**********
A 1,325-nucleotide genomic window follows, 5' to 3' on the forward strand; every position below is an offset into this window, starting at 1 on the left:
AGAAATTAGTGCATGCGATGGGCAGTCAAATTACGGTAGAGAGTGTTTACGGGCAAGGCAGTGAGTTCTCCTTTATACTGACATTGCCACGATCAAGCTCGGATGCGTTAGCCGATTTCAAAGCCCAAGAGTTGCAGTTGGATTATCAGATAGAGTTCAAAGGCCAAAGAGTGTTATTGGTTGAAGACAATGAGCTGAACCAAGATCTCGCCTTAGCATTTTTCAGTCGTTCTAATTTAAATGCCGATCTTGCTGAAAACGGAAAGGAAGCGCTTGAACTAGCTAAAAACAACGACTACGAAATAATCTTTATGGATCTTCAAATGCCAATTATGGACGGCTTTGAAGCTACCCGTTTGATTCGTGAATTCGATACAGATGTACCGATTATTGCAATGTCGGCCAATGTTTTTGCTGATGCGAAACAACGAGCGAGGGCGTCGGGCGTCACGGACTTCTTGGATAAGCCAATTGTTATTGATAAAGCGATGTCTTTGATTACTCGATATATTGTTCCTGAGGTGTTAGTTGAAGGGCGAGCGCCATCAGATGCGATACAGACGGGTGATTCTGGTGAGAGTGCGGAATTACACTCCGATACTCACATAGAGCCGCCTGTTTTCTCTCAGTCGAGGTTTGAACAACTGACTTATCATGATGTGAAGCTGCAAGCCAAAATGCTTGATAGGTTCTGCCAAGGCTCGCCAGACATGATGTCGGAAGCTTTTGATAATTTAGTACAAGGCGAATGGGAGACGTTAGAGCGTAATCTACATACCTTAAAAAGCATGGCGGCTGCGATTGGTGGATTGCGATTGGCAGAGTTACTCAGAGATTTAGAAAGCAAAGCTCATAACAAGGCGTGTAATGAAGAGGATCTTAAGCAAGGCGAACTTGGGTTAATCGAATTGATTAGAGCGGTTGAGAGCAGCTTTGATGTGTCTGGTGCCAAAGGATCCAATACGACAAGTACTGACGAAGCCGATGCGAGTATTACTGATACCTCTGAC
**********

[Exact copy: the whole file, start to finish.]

A 1,325-nucleotide genomic window follows, 5' to 3' on the forward strand; every position below is an offset into this window, starting at 1 on the left:
AGAAATTAGTGCATGCGATGGGCAGTCAAATTACGGTAGAGAGTGTTTACGGGCAAGGCAGTGAGTTCTCCTTTATACTGACATTGCCACGATCAAGCTCGGATGCGTTAGCCGATTTCAAAGCCCAAGAGTTGCAGTTGGATTATCAGATAGAGTTCAAAGGCCAAAGAGTGTTATTGGTTGAAGACAATGAGCTGAACCAAGATCTCGCCTTAGCATTTTTCAGTCGTTCTAATTTAAATGCCGATCTTGCTGAAAACGGAAAGGAAGCGCTTGAACTAGCTAAAAACAACGACTACGAAATAATCTTTATGGATCTTCAAATGCCAATTATGGACGGCTTTGAAGCTACCCGTTTGATTCGTGAATTCGATACAGATGTACCGATTATTGCAATGTCGGCCAATGTTTTTGCTGATGCGAAACAACGAGCGAGGGCGTCGGGCGTCACGGACTTCTTGGATAAGCCAATTGTTATTGATAAAGCGATGTCTTTGATTACTCGATATATTGTTCCTGAGGTGTTAGTTGAAGGGCGAGCGCCATCAGATGCGATACAGACGGGTGATTCTGGTGAGAGTGCGGAATTACACTCCGATACTCACATAGAGCCGCCTGTTTTCTCTCAGTCGAGGTTTGAACAACTGACTTATCATGATGTGAAGCTGCAAGCCAAAATGCTTGATAGGTTCTGCCAAGGCTCGCCAGACATGATGTCGGAAGCTTTTGATAATTTAGTACAAGGCGAATGGGAGACGTTAGAGCGTAATCTACATACCTTAAAAAGCATGGCGGCTGCGATTGGTGGATTGCGATTGGCAGAGTTACTCAGAGATTTAGAAAGCAAAGCTCATAACAAGGCGTGTAATGAAGAGGATCTTAAGCAAGGCGAACTTGGGTTAATCGAATTGATTAGAGCGGTTGAGAGCAGCTTTGATGTGTCTGGTGCCAAAGGATCCAATACGACAAGTACTGACGAAGCCGATGCGAGTATTACTGATACCTCTGAC